Are Law Enforcement Officers Committed to Safety for All, or Just Some?
By Emma Keeshin
In case you didn’t know, it’s National Police Week. Let’s reflect on what’s missing from the conversation.
We can all agree that we want our neighborhoods to feel safe. But “safe” can mean many different things to many different people. And too often, governments have used the idea of “safety” as a way to diminish people’s rights – particularly in communities of color and low-income communities.
For example, in the name of “safety”, the New York City Police Department targeted Black and Latinx neighborhoods with dragnet-style policing that was ineffective and found unconstitutional in 2012. Through its “stop and frisk” program, the NYPD stopped and interrogated people 532,911 times in 2012 alone, a 448-percent increase in street stops since 2002. Nine out of 10 of people stopped were innocent, meaning they were neither arrested nor ticketed. Roughly 87 percent of people stopped were black or Latino, whereas white people accounted for only 10 percent of stops. Unlike many unconstitutional policing practices, NYPD’s program made national headlines at the time. But discriminatory practices like these, that make neighborhoods less safe for residents of color, occur every single day.
It’s no secret that police officers have a lot of power. They even have the power to take away the ultimate civil liberty: life. With that tremendous power there must be tremendous accountability.
A lot of times when politicians talk about “public safety”, they are referring only to violence committed by individuals, but ignore the violence committed by police officers.
As of May 15, 2018, 396 people have been shot and killed by police, and we aren’t even halfway through 2018. Why aren’t we talking about this during National Police Week?
We have to think differently about what safety is – and we have to commit to safety for all, not just some.
We want to live in homes where people treat us with respect, and where we don’t fear break-ins or stray bullets – or FBI raids. We want schools where we can learn freely, where we are valued for who we are, and where we don’t fear physical or gun violence – or harm by armed school resource officers. We want neighborhoods where our children can walk to school, and where our grandchildren can walk around in our backyard with their cell phone in their hand and know that they’ll live to see the next day. We want to know who we can call for help when we or our loved ones are in crisis, and we want assurance that we’ll get the help we need, whether it’s from a counselor, medical professional, or neighbor. If we happen to call 911, we need to know that we’ll actually receive the help we are entitled to as residents relying on a public service. It’s our right not to be brutalized, killed, or harassed by the police.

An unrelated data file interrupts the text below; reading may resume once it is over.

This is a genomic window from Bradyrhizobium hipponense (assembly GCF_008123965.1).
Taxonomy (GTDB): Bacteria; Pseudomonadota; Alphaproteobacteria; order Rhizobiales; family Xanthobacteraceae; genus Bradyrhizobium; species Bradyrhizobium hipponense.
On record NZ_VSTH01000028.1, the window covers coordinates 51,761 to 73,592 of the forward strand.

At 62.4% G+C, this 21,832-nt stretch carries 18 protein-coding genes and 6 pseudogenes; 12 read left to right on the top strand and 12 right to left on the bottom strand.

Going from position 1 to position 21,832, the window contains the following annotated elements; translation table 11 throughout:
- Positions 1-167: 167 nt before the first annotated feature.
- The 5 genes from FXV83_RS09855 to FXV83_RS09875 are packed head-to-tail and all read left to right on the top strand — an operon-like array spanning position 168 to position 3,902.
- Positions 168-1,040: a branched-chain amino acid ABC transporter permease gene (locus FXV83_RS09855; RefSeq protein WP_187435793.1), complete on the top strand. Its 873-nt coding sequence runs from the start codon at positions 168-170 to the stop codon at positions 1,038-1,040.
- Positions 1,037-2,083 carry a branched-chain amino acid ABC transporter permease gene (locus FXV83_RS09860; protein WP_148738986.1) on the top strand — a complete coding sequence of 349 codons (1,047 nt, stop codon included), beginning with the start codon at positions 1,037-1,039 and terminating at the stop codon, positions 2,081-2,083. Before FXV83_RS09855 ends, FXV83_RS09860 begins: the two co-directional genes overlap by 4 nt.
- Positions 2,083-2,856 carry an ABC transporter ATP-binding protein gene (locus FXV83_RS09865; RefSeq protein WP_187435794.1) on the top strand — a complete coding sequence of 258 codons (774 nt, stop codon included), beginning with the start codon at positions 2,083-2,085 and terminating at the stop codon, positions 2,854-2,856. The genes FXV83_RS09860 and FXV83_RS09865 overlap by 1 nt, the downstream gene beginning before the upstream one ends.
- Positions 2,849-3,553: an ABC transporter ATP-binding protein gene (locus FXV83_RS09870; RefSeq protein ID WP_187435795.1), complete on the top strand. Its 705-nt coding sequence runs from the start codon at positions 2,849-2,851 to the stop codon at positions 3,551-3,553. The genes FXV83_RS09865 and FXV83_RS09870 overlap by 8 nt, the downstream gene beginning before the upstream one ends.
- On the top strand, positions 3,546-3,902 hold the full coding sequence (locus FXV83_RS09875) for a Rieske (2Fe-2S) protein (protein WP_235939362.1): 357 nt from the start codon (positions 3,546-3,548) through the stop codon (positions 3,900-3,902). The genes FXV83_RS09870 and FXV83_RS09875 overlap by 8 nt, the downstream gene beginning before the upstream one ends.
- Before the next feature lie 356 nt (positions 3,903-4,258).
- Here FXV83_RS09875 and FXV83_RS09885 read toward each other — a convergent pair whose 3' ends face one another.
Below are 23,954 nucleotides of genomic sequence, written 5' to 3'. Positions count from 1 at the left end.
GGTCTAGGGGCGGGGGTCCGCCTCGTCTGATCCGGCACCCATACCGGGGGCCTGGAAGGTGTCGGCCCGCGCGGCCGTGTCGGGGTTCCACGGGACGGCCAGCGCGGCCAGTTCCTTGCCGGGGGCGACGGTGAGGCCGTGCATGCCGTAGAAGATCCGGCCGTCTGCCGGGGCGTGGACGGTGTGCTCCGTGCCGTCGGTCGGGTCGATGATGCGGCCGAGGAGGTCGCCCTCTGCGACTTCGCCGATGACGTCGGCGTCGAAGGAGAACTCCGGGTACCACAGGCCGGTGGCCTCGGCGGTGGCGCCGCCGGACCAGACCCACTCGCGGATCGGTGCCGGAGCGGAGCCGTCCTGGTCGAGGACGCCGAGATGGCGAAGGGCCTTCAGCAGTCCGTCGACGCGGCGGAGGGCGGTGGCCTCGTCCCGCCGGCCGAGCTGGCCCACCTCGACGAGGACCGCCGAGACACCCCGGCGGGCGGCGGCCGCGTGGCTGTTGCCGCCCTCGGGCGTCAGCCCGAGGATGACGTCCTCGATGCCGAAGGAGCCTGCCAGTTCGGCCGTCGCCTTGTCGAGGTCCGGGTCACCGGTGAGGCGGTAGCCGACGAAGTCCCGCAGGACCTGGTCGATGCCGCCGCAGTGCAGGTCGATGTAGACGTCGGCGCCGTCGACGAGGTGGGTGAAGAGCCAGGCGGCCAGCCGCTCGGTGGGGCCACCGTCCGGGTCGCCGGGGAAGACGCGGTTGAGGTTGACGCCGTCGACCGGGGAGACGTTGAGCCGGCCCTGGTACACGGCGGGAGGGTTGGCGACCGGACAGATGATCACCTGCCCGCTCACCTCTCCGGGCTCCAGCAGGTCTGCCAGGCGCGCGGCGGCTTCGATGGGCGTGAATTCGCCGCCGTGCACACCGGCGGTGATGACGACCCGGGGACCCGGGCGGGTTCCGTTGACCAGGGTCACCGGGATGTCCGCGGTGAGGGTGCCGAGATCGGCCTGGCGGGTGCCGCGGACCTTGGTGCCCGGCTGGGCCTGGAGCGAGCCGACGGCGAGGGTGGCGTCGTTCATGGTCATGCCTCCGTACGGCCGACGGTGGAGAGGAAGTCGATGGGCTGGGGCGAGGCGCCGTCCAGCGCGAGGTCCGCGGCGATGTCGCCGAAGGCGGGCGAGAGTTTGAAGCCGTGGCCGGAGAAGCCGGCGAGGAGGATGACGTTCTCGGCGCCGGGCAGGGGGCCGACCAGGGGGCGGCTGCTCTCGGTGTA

That’s why, this National Police Week, we are more committed than ever to combatting unchecked police power. We are dedicated to statewide reform:
- Toledo: On Wednesday, May 16, we partnered with the Community Solidarity Response Network of Toledo to hold a forum to hear from Toledo residents: what would make you feel safer? Is it more police officers or fewer? More arrests in your neighborhood or more assurance that you won’t be stopped just because of the color of your skin? A focus on combating violent crime or on furthering constitutional policing?
- Cleveland: On Friday, May 18, the City of Cleveland will release four sets of policies: searches and seizures (police encounters), equipment/resources, staffing/community, and problem-oriented policing. We’ll be watching to make sure these new policies comply with the consent decree and best practices.
- Columbus: Litigation continues in Abdur Rahim et al. v. Columbus et al., the lawsuit we filed in June 2017 against the Columbus Police Department after it used unconstitutional force on peaceful demonstrators.
As we see the one-sided rhetoric this week during National Police Week, let’s remember all the people who are committed to making their communities safer – for everyone, not just some.